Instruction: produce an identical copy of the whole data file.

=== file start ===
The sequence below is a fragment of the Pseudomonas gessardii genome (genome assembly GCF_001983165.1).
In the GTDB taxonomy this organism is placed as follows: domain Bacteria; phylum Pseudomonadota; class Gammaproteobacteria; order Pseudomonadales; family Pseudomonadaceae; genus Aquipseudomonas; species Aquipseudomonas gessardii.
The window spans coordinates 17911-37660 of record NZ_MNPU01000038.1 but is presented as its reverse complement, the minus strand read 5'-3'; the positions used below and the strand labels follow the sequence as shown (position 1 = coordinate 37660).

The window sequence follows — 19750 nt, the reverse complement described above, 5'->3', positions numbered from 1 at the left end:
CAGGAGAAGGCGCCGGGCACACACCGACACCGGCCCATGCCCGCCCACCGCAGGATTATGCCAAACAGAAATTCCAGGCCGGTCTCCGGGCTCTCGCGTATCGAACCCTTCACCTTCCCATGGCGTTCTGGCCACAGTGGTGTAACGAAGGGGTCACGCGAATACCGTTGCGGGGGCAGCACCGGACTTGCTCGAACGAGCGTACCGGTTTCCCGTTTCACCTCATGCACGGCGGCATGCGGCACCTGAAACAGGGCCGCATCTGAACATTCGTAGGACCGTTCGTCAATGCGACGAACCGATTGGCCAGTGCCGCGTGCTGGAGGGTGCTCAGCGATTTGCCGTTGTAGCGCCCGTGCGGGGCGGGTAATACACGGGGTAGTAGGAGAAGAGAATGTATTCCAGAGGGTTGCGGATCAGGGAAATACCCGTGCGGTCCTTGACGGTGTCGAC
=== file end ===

The sequence below is a fragment of the Pseudomonas gessardii genome (genome assembly GCF_001983165.1).
In the GTDB taxonomy this organism is placed as follows: domain Bacteria; phylum Pseudomonadota; class Gammaproteobacteria; order Pseudomonadales; family Pseudomonadaceae; genus Aquipseudomonas; species Aquipseudomonas gessardii.
The window spans coordinates 17911-37660 of record NZ_MNPU01000038.1 but is presented as its reverse complement, the minus strand read 5'-3'; the positions used below and the strand labels follow the sequence as shown (position 1 = coordinate 37660).

The window sequence follows — 19750 nt, the reverse complement described above, 5'->3', positions numbered from 1 at the left end:
CAGGAGAAGGCGCCGGGCACACACCGACACCGGCCCATGCCCGCCCACCGCAGGATTATGCCAAACAGAAATTCCAGGCCGGTCTCCGGGCTCTCGCGTATCGAACCCTTCACCTTCCCATGGCGTTCTGGCCACAGTGGTGTAACGAAGGGGTCACGCGAATACCGTTGCGGGGGCAGCACCGGACTTGCTCGAACGAGCGTACCGGTTTCCCGTTTCACCTCATGCACGGCGGCATGCGGCACCTGAAACAGGGCCGCATCTGAACATTCGTAGGACCGTTCGTCAATGCGACGAACCGATTGGCCAGTGCCGCGTGCTGGAGGGTGCTCAGCGATTTGCCGTTGTAGCGCCCGTGCGGGGCGGGTAATACACGGGGTAGTAGGAGAAGAGAATGTATTCCAGAGGGTTGCGGATCAGGGAAATACCCGTGCGGTCCTTGACGGTGTCGAC